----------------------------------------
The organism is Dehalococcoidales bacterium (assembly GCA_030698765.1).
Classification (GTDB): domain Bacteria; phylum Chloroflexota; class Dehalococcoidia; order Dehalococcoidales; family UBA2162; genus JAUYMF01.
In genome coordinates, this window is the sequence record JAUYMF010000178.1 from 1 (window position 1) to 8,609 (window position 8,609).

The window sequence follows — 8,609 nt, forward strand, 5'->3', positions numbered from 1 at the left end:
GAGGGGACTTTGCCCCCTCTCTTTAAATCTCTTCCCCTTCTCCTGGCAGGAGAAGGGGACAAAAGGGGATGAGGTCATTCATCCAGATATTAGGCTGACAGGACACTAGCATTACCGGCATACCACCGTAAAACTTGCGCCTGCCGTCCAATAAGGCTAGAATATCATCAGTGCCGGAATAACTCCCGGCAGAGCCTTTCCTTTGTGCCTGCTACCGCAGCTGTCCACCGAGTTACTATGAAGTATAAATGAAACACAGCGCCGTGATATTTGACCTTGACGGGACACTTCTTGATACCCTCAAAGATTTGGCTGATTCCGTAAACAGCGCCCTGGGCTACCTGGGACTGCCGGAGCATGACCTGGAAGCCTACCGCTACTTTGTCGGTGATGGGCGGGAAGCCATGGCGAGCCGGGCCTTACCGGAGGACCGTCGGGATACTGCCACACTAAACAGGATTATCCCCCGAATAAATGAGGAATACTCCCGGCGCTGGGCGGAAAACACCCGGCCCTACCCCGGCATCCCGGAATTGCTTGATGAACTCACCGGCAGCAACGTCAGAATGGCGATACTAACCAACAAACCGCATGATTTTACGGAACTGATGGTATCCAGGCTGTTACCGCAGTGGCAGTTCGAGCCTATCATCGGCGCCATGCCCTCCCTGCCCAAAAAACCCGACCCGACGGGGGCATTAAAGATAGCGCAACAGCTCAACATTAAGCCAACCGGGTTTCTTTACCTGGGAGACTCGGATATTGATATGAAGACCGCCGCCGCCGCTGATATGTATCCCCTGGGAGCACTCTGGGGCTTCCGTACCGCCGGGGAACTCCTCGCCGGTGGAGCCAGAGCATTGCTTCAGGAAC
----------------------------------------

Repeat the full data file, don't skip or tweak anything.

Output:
The organism is Dehalococcoidales bacterium (assembly GCA_030698765.1).
Classification (GTDB): domain Bacteria; phylum Chloroflexota; class Dehalococcoidia; order Dehalococcoidales; family UBA2162; genus JAUYMF01.
In genome coordinates, this window is the sequence record JAUYMF010000178.1 from 1 (window position 1) to 8,609 (window position 8,609).

The window sequence follows — 8,609 nt, forward strand, 5'->3', positions numbered from 1 at the left end:
GAGGGGACTTTGCCCCCTCTCTTTAAATCTCTTCCCCTTCTCCTGGCAGGAGAAGGGGACAAAAGGGGATGAGGTCATTCATCCAGATATTAGGCTGACAGGACACTAGCATTACCGGCATACCACCGTAAAACTTGCGCCTGCCGTCCAATAAGGCTAGAATATCATCAGTGCCGGAATAACTCCCGGCAGAGCCTTTCCTTTGTGCCTGCTACCGCAGCTGTCCACCGAGTTACTATGAAGTATAAATGAAACACAGCGCCGTGATATTTGACCTTGACGGGACACTTCTTGATACCCTCAAAGATTTGGCTGATTCCGTAAACAGCGCCCTGGGCTACCTGGGACTGCCGGAGCATGACCTGGAAGCCTACCGCTACTTTGTCGGTGATGGGCGGGAAGCCATGGCGAGCCGGGCCTTACCGGAGGACCGTCGGGATACTGCCACACTAAACAGGATTATCCCCCGAATAAATGAGGAATACTCCCGGCGCTGGGCGGAAAACACCCGGCCCTACCCCGGCATCCCGGAATTGCTTGATGAACTCACCGGCAGCAACGTCAGAATGGCGATACTAACCAACAAACCGCATGATTTTACGGAACTGATGGTATCCAGGCTGTTACCGCAGTGGCAGTTCGAGCCTATCATCGGCGCCATGCCCTCCCTGCCCAAAAAACCCGACCCGACGGGGGCATTAAAGATAGCGCAACAGCTCAACATTAAGCCAACCGGGTTTCTTTACCTGGGAGACTCGGATATTGATATGAAGACCGCCGCCGCCGCTGATATGTATCCCCTGGGAGCACTCTGGGGCTTCCGTACCGCCGGGGAACTCCTCGCCGGTGGAGCCAGAGCATTGCTTCAGGAAC